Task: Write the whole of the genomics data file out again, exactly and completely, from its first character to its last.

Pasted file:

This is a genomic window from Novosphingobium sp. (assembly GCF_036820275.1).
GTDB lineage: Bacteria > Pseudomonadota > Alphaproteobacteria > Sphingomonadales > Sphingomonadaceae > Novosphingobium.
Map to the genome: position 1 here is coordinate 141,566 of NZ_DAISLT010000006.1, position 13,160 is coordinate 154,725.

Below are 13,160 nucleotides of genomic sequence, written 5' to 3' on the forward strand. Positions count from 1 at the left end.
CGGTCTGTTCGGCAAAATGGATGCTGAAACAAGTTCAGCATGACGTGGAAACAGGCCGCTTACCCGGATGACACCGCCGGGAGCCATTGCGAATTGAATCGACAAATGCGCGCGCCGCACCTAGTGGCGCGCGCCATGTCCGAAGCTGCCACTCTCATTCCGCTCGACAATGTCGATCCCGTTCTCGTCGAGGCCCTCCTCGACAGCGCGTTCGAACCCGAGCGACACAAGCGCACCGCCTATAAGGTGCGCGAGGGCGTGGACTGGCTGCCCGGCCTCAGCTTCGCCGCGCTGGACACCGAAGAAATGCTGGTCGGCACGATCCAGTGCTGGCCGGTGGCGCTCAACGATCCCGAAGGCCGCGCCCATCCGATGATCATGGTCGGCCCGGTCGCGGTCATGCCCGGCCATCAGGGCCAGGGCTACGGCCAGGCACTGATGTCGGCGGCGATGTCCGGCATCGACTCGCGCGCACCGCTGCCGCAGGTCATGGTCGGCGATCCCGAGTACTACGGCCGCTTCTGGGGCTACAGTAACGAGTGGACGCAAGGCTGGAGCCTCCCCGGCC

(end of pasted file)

This is a genomic window from Novosphingobium sp. (assembly GCF_036820275.1).
GTDB lineage: Bacteria > Pseudomonadota > Alphaproteobacteria > Sphingomonadales > Sphingomonadaceae > Novosphingobium.
Map to the genome: position 1 here is coordinate 141,566 of NZ_DAISLT010000006.1, position 13,160 is coordinate 154,725.

Below are 13,160 nucleotides of genomic sequence, written 5' to 3' on the forward strand. Positions count from 1 at the left end.
CGGTCTGTTCGGCAAAATGGATGCTGAAACAAGTTCAGCATGACGTGGAAACAGGCCGCTTACCCGGATGACACCGCCGGGAGCCATTGCGAATTGAATCGACAAATGCGCGCGCCGCACCTAGTGGCGCGCGCCATGTCCGAAGCTGCCACTCTCATTCCGCTCGACAATGTCGATCCCGTTCTCGTCGAGGCCCTCCTCGACAGCGCGTTCGAACCCGAGCGACACAAGCGCACCGCCTATAAGGTGCGCGAGGGCGTGGACTGGCTGCCCGGCCTCAGCTTCGCCGCGCTGGACACCGAAGAAATGCTGGTCGGCACGATCCAGTGCTGGCCGGTGGCGCTCAACGATCCCGAAGGCCGCGCCCATCCGATGATCATGGTCGGCCCGGTCGCGGTCATGCCCGGCCATCAGGGCCAGGGCTACGGCCAGGCACTGATGTCGGCGGCGATGTCCGGCATCGACTCGCGCGCACCGCTGCCGCAGGTCATGGTCGGCGATCCCGAGTACTACGGCCGCTTCTGGGGCTACAGTAACGAGTGGACGCAAGGCTGGAGCCTCCCCGGCC